I appreciate Dan Johnson’s taking the time to comment on my New York Times essay “Gay Rights and the Race Analogy.” Unfortunately, his reading of my essay is careless, and his alternative proposal is confused.
My aim in the original essay is fairly narrow: I argue that people who support antidiscrimination laws that cover sexual orientation and gender identity—and I happen to be one of them—need to do a better job of arguing for them. Specifically, we need to do more than simply say that businesses “must serve all comers,” because that’s false, and we need to do more than point to the history of race discrimination, because that history, while instructive, is different from the current situation in salient ways. As I wrote in the original piece:
When civil rights laws were passed, discrimination against blacks was pervasive, state-sponsored, and socially intractable. Pervasive, meaning that there weren’t scores of other photographers clamoring for their business. State-sponsored, meaning that segregation was not merely permitted but in fact legally enforced, even in basic public accommodations and services. Socially intractable, meaning that without higher-level legal intervention, the situation was unlikely to improve. To treat the lesbian couple’s situation as identical—and thus as obviously deserving of the same legal remedy—is to minimize our racist past and exaggerate LGBT-rights opponents’ current strength.
Johnson seizes on the last line to accuse me of thinking that “equal protection” is a “reverse popularity contest,” where only the unpopular get equal access. He writes, “Corvino concludes that LGBTs are currently just too darned popular to deserve protection from discrimination.”
I neither conclude nor believe any such thing. Rather, I conclude that LGBT people are not “obviously deserving of the same legal remedy” as blacks (emphasis added). As noted above, I actually support antidiscrimination laws that cover sexual orientation and gender identity. But I think we need a better argument for them than “because … segregated lunch counters.” In the original post I make a plea for nuance and fine distinctions; that plea is lost on Johnson.
But Johnson’s confusion doesn’t end with his misreading of my position. Johnson bases his argument on “equal protection.” That’s an odd approach for someone defending antidiscrimination law. For one thing, the Equal Protection clause of the 14th Amendment constrains the actions of the state, not those of private business owners. (Johnson’s later reference to US Supreme Court decisions like Windsor, as well as to various tests the Court uses for heightened scrutiny, suggests that this basic error runs throughout his piece.)
Except for certain very specific exceptions, a business owner—say, a photographer—may choose to decline a job for any number of reasons. Perhaps she has too many bookings that day. Perhaps the event is outdoors, and she only does indoor events. Perhaps the client is a nudist, and she prefers not to photograph nudes. Perhaps the event includes lots of children, and she finds children annoying. Perhaps she’s worked with the client before, and she finds him annoying.
She can legally decline for all of those reasons, and countless more, except for those specifically prohibited: generally, sex, race, ethnicity, national origin, and religion; sometimes others, depending on the jurisdiction, including marital status, sexual orientation, and gender identity.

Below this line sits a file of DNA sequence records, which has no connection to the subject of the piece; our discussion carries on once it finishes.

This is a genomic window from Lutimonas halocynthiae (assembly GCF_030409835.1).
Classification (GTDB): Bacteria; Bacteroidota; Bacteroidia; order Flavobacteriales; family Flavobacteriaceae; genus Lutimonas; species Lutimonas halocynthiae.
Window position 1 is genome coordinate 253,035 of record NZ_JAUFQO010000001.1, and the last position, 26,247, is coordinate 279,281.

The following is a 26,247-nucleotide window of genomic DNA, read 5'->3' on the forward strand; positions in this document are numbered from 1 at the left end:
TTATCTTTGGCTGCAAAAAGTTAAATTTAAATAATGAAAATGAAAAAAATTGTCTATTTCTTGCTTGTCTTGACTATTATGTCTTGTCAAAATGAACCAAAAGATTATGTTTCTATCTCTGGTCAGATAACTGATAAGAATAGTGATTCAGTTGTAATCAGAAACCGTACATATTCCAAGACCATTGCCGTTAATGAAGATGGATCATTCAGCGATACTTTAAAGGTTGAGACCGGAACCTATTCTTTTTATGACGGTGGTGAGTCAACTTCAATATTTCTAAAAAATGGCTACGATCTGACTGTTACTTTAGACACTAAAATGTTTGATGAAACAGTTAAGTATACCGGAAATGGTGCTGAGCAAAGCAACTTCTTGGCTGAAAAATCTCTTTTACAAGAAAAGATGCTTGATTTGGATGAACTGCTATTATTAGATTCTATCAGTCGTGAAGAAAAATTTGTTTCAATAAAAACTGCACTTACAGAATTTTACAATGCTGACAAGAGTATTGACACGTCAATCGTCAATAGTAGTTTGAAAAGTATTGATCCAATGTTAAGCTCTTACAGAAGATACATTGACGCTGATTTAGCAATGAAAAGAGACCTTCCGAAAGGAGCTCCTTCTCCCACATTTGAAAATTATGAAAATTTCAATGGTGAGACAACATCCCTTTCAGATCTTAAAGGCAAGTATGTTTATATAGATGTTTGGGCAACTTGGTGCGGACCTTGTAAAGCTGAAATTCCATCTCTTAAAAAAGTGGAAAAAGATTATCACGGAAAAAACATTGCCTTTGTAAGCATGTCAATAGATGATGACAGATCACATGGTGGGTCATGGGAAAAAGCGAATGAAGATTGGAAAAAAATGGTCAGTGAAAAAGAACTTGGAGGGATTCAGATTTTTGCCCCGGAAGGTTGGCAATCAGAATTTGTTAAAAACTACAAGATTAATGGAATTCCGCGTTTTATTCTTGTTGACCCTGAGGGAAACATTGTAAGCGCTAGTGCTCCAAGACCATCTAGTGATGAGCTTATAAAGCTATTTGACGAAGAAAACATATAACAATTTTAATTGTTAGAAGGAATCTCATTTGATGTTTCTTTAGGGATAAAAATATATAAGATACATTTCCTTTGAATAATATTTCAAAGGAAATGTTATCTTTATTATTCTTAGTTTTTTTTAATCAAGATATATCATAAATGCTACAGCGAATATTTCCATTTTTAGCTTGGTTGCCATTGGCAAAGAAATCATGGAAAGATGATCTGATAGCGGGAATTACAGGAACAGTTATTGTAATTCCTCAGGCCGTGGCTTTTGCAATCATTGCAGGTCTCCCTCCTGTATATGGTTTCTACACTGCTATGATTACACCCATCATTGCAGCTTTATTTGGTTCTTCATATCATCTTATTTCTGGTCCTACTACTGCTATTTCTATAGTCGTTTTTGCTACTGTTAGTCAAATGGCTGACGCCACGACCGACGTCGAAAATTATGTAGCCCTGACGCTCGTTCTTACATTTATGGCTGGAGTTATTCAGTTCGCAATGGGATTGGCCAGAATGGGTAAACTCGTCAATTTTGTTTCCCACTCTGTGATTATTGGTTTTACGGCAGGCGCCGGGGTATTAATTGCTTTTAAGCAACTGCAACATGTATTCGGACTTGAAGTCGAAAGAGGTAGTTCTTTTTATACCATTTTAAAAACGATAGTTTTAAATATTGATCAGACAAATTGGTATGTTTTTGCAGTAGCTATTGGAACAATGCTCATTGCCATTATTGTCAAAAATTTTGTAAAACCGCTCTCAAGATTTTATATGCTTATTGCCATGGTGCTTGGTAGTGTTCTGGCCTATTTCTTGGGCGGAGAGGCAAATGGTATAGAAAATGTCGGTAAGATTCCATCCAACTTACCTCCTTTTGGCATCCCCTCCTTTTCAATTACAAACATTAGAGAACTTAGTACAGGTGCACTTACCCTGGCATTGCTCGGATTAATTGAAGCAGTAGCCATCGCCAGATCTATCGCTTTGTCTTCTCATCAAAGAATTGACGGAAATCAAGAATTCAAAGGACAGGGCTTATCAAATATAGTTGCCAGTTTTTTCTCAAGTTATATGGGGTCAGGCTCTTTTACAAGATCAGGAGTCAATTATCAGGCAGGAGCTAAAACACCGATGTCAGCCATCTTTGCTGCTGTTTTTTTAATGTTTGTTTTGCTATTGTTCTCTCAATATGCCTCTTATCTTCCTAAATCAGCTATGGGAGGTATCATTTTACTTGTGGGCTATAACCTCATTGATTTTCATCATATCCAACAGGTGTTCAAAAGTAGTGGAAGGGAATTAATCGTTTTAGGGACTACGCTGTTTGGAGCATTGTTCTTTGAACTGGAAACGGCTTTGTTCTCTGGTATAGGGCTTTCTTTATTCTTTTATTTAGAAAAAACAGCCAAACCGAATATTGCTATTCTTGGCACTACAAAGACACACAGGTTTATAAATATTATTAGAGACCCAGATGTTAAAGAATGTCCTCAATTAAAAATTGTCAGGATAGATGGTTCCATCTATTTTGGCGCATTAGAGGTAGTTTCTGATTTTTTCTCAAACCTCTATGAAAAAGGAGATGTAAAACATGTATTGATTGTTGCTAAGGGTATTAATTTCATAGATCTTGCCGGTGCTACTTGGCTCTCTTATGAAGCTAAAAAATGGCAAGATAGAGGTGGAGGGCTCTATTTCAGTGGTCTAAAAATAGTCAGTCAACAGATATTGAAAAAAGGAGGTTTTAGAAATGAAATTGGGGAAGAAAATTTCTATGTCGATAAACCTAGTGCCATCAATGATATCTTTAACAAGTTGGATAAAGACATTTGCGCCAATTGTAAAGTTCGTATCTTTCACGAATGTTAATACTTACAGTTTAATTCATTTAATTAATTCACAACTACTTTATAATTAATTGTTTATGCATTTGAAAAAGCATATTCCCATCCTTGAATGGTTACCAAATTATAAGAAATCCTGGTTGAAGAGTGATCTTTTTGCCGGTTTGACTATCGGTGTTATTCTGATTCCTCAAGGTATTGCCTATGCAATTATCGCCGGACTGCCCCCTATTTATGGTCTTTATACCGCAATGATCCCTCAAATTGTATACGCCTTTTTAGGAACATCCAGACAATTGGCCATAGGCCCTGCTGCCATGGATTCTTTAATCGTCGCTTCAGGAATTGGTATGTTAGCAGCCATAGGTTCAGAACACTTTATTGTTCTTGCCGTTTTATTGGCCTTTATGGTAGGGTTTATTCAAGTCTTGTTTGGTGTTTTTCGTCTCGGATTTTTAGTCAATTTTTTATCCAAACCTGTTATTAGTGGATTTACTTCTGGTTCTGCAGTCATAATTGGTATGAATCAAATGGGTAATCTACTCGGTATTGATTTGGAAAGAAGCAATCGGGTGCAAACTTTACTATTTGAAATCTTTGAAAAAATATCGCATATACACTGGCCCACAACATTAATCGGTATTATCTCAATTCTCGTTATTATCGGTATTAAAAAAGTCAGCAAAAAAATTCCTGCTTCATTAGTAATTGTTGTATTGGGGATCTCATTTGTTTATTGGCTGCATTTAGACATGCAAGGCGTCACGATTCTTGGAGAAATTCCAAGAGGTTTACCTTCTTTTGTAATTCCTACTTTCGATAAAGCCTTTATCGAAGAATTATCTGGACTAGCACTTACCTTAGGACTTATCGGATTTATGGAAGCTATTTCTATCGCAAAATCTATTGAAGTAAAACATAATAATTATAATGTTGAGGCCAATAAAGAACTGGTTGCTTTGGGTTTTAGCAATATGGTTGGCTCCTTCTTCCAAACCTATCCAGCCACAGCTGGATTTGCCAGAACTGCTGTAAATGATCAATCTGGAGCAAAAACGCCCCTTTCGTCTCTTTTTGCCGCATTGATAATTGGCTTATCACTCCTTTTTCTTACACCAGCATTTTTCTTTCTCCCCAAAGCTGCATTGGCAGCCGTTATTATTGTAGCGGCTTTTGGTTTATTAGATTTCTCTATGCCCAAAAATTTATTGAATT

That’s why it’s false to say a business “must serve all comers.” A business owner may legally refuse a customer for no better reason than that she doesn’t like his hat—unless the hat has religious or cultural significance, like a yarmulke or a Sikh’s turban, and she’s refusing for that reason. So while antidiscrimination law is motivated in part by a desire to promote equality, it does so by giving certain groups specially protected status.
I agree that LGBT people are worthy of that status, and in my essay I propose a reason why: like racial minorities (although in different ways, and to a different degree), LGBT people have been “systematically, unjustly excluded from certain institutions and services.” I don’t develop the argument at length, because it’s a 1,000-word piece, and I had other fish to fry.
Johnson, however, takes me to task for “fail[ing] to address another obvious, often-cited analogue between LGBTs and African Americans: being LGBT or an African American generally do not affect one’s ability to contribute to society.”
I certainly agree with his premise, but I have no clue what effect it’s supposed to have on the argument.
Surely all of the following have “ability to contribute to society”: those who are planning an event on a day when the photographer is already booked; those who have outdoor events; nudists; those whose events include children; and those who have previously annoyed the photographer. But none of these groups are covered by antidiscrimination law, nor should they be.
I’ll say it again: A business owner may legally turn down clients for a wide variety of reasons. When that happens, it doesn’t mean that the client lacks “ability to contribute.” If anything, lacking certain kinds of ability may be a reason in favor of singling people out for special protection: Anti-discrimination laws often explicitly include disability status.
None of which is to deny that anti-LGBT discrimination is wrong—very wrong, wrong in ways I’ve long argued against. Nor is it to deny that the law has an important role to play in addressing that discrimination. But the details matter. Antidiscrimination law is more than just “equal protection,” private business discrimination is not covered by the Equal Protection clause, and “ability to contribute to society” is a strange rationale for special legal status.
John Corvino is Professor and Chair of Philosophy at Wayne State University in Detroit. Read more at his website.